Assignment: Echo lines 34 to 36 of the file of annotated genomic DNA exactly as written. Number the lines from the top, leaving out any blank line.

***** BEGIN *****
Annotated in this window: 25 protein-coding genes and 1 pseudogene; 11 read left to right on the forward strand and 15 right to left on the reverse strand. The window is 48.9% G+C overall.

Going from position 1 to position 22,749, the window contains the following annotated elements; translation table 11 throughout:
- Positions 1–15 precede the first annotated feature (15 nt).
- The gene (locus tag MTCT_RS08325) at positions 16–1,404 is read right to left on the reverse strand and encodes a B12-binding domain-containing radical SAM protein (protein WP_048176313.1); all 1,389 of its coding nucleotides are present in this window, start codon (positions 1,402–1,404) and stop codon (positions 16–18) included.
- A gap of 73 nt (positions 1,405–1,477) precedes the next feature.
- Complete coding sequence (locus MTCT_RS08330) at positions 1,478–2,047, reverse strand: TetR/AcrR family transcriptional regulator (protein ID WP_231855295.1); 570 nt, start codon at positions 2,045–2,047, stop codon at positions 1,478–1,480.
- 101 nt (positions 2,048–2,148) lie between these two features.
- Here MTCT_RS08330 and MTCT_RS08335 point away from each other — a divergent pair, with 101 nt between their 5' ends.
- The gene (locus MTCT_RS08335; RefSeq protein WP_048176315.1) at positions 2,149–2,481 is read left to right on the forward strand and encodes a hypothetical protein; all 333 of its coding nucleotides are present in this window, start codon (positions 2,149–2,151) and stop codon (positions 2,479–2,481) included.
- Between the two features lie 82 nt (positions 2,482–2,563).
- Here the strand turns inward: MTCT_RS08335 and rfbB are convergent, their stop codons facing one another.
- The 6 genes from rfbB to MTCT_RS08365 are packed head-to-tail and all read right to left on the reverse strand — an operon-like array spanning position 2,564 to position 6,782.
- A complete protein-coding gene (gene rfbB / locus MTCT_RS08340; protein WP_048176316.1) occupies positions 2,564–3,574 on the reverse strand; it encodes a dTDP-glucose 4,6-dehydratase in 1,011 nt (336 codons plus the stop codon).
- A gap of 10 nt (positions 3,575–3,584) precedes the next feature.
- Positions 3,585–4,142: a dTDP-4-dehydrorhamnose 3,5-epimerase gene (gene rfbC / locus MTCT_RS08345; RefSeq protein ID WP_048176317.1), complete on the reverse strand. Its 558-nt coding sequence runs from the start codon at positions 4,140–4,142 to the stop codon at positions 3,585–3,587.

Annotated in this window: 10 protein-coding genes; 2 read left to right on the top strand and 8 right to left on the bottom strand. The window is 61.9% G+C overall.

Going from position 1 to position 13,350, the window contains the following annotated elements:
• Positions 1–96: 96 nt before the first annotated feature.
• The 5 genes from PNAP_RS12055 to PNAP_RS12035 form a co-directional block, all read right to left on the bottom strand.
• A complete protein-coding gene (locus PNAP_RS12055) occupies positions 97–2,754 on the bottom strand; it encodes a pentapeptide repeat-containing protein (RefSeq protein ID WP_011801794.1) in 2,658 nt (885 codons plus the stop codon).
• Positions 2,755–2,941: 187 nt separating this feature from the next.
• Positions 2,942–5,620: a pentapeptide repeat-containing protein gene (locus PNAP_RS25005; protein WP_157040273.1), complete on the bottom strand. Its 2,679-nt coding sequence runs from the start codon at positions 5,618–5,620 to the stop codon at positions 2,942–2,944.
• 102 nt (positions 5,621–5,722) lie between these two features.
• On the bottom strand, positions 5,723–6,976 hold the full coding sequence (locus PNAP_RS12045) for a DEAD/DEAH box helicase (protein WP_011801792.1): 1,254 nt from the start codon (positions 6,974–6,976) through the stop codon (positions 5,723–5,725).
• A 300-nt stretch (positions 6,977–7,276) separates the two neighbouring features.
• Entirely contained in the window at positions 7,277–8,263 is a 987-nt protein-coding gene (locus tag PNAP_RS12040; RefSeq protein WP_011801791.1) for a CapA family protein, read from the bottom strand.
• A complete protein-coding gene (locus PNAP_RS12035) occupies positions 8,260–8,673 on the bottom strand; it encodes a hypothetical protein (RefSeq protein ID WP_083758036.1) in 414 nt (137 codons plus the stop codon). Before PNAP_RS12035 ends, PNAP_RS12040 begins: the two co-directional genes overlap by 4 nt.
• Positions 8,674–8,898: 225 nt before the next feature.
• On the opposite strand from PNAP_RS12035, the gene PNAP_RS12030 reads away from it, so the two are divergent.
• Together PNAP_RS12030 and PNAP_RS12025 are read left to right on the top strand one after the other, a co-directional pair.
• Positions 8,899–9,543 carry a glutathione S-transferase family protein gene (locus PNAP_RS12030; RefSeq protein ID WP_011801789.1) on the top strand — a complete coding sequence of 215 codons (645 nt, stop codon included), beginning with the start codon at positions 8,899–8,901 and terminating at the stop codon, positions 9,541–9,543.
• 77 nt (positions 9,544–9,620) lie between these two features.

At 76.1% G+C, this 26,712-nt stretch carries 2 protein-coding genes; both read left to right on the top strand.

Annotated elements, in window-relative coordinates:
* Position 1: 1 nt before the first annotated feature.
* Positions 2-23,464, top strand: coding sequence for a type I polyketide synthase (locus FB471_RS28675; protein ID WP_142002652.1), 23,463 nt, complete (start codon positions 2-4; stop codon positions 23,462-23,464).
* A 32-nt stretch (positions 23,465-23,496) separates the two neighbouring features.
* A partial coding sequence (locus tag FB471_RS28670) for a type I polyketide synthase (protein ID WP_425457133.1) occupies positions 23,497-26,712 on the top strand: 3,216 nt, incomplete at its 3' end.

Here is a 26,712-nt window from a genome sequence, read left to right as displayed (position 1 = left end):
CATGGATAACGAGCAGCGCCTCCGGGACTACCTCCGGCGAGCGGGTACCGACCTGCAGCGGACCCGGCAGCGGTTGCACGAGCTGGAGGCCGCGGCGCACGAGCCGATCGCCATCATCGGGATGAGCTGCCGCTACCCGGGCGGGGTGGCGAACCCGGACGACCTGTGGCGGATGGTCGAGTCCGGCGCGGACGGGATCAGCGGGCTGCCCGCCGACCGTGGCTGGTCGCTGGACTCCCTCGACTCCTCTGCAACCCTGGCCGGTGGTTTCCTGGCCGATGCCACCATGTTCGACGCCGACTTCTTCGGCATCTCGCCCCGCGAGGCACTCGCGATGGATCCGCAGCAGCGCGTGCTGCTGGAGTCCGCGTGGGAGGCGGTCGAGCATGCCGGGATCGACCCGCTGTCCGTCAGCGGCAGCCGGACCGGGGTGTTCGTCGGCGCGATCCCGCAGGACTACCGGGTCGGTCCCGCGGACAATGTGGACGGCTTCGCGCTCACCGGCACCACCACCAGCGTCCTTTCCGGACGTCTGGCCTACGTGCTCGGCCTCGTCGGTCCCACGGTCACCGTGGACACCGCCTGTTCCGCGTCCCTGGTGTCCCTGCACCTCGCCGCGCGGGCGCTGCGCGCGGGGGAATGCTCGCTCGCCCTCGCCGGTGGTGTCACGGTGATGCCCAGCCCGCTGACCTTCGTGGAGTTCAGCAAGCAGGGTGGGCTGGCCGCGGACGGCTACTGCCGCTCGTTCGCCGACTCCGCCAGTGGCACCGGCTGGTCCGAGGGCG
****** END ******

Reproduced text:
Annotated elements, in window-relative coordinates:
* Position 1: 1 nt before the first annotated feature.
* Positions 2-23,464, top strand: coding sequence for a type I polyketide synthase (locus FB471_RS28675; protein ID WP_142002652.1), 23,463 nt, complete (start codon positions 2-4; stop codon positions 23,462-23,464).